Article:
World Wide

Peso Drops to 18.66 Amid Political Remarks, Volatility Concerns

Political Uncertainty Drives Peso to 18.66 per Dollar, Sheinbaum's Reform Comments Add to Volatility

By Mackenzie Crow

6/11, 13:40 EDT

Key Takeaway

  • The Mexican peso fell to 18.66 per dollar amid political uncertainty and comments from president-elect Claudia Sheinbaum on judicial reforms.
  • Senate Majority Leader Ricardo Monreal's reassurances initially strengthened the peso by 1%, but subsequent political remarks reversed gains.
  • Peso volatility raises concerns for Mexico's central bank, potentially complicating monetary policy and inflation control efforts.

Peso Volatility Amid Political Uncertainty

The Mexican peso has been experiencing significant volatility, largely driven by political headlines and uncertainty surrounding upcoming reforms. The currency, which had been performing well, saw a sharp decline after comments from president-elect Claudia Sheinbaum. On Monday, the peso weakened to as low as 18.66 pesos per dollar, reflecting market concerns over potential constitutional changes.

Sheinbaum's remarks came shortly after Senate Majority Leader Ricardo Monreal indicated that the ruling Morena party would consider market reactions when discussing reforms. Monreal stated, "The market is an actor that plays a role and is present in our decisions," emphasizing the need for a balanced approach to avoid authoritarianism and undue power accumulation. Despite Monreal's reassurances, Sheinbaum's subsequent comments about prioritizing judicial reform sent the peso down again.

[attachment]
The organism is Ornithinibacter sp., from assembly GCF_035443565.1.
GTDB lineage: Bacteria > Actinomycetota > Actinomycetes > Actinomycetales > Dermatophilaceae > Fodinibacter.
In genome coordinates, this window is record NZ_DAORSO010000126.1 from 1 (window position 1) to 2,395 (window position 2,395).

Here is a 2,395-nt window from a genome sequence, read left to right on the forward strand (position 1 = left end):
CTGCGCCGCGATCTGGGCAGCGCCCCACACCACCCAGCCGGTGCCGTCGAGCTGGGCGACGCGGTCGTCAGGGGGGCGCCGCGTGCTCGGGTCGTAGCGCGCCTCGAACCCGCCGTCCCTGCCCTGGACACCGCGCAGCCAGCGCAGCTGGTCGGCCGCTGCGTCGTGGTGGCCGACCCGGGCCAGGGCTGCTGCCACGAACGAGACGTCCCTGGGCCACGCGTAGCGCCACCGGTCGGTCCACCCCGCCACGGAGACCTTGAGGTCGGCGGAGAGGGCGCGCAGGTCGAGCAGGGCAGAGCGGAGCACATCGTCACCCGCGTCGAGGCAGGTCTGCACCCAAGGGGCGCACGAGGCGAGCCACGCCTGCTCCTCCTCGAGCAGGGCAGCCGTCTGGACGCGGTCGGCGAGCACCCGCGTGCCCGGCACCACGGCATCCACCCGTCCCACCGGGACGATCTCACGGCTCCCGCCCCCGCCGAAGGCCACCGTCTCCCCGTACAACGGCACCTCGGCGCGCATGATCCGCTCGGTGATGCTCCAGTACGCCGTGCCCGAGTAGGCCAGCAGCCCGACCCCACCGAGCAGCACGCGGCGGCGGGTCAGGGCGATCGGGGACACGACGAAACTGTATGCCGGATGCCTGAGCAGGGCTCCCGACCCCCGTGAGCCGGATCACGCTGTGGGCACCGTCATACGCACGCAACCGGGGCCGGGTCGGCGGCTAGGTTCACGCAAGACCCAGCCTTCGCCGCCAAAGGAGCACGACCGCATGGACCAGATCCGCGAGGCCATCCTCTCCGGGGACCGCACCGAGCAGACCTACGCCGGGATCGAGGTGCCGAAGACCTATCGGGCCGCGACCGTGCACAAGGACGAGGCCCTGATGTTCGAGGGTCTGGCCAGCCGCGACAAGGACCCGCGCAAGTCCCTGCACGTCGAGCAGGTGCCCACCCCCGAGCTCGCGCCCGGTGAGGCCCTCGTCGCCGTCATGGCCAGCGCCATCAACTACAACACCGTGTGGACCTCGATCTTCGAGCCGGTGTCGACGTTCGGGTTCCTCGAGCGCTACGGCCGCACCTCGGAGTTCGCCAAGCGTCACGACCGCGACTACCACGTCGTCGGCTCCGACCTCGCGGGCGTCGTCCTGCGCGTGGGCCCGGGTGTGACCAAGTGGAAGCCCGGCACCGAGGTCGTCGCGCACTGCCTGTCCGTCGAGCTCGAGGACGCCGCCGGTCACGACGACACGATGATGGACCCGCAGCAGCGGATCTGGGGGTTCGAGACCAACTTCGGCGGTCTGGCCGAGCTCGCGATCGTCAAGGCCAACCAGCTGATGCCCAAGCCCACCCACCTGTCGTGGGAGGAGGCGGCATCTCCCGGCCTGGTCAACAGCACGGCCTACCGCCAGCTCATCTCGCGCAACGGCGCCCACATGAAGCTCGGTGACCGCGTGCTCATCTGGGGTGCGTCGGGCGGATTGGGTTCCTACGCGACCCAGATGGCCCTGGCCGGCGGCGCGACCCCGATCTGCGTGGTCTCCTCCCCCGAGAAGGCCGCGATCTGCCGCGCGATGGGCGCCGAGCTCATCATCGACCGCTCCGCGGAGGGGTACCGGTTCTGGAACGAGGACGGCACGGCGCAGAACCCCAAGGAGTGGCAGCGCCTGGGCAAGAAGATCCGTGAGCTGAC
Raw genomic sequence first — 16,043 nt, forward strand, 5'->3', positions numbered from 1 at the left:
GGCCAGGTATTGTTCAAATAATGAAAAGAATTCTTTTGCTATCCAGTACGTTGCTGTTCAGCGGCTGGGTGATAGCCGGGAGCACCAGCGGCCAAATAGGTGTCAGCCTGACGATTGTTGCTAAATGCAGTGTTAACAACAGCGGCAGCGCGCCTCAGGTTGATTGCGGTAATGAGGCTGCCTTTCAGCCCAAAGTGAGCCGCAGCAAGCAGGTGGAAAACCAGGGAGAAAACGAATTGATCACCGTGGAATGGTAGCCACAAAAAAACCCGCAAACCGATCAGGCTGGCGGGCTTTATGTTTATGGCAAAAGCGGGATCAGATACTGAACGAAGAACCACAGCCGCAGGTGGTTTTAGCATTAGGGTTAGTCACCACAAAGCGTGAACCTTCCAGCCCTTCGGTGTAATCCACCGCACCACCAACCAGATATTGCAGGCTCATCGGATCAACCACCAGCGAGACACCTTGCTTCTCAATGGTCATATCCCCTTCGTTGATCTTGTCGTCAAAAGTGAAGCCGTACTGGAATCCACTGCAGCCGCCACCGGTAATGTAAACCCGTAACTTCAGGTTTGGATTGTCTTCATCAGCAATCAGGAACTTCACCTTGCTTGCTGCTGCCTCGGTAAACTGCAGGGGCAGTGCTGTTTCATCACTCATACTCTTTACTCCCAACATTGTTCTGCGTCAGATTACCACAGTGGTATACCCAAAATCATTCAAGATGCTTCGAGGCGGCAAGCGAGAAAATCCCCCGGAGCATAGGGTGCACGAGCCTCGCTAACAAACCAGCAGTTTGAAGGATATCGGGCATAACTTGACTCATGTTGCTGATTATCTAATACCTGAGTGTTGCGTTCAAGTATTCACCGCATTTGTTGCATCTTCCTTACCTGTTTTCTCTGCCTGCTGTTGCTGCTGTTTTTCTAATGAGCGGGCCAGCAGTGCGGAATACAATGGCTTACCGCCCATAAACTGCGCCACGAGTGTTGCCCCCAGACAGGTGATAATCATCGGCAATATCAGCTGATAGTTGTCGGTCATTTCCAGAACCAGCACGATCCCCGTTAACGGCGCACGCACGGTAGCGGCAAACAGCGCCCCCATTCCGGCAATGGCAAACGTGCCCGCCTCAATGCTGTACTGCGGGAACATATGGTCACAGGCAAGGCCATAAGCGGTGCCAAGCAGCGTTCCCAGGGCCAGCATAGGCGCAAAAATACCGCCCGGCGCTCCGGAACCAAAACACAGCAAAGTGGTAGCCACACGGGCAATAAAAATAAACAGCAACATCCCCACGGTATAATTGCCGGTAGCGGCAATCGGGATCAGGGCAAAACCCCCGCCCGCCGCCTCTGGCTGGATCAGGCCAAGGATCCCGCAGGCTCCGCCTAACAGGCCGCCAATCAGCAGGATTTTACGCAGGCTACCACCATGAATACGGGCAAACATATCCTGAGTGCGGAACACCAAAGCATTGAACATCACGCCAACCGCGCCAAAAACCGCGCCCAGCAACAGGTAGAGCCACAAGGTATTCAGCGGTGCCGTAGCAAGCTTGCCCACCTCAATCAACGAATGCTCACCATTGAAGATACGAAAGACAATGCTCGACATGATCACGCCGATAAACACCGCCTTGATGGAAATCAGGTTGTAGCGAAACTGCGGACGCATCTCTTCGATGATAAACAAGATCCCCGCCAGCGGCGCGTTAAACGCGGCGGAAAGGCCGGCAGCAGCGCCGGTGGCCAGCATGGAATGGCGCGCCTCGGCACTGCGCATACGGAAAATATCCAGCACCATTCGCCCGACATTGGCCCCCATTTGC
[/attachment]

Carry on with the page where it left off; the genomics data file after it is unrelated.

The peso had gained more than 15% against the dollar in the 24 months through May, outperforming major currencies. However, this strength has had mixed economic impacts. While a strong peso has been a point of pride for outgoing President Andres Manuel Lopez Obrador (AMLO), it has also affected the trade balance and the peso value of remittances. Exporters have expressed concerns over the currency's strength, although issues like crime, inflation, and climate remain more pressing.

Market Reactions to Reform Plans

The market's reaction to Sheinbaum's comments highlights the sensitivity of the peso to political developments. Sheinbaum, who will take office in October, has indicated that she will name her cabinet next week and does not believe that reform discussions will impact the peso. However, the market's response suggests otherwise.

Monreal's comments initially led to a 1% strengthening of the peso, as he assured that the ruling party would act cautiously and in coordination with Sheinbaum. He mentioned that the most controversial reforms would include judiciary, electoral, autonomous regulators, and energy reforms. While Sheinbaum has not yet prioritized these reforms, her campaign supported Lopez Obrador's initiatives, adding to market apprehensions.

Sheinbaum's approach to reforms will be crucial in determining the peso's trajectory. Monreal noted that Sheinbaum is "very sensible" and has instructed lawmakers to be cautious, aiming for a smooth transition process. The new congress will begin its legislative period on September 1, and the timeline for discussing and passing the bills remains uncertain.

Economic Implications and Central Bank Concerns

The rapid depreciation of the peso is likely to concern the central bank, given the risk of inflation pass-through. A weaker currency can act as an economic stimulus but may necessitate maintaining higher interest rates for longer to offset inflationary pressures. This dynamic could slow the pace of rate cuts, complicating the central bank's monetary policy.

AMLO has frequently highlighted the peso's strength as a measure of his administration's success. However, the recent volatility underscores the challenges of managing a currency in a politically charged environment. The central bank's sensitivity to peso weakening is rooted in the collective memory of past currency crises, such as the Tequila Crisis of the mid-1990s.

Management Quotes

  • Claudia Sheinbaum, President-elect of Mexico:

    "Oh yes it would," (in response to Senate Majority Leader Ricardo Monreal's comments about judicial reform not necessarily being the first on the slate when congress resumes in September).

  • Andres Manuel Lopez Obrador (AMLO), President of Mexico:

    "[The peso] had strengthened during his term."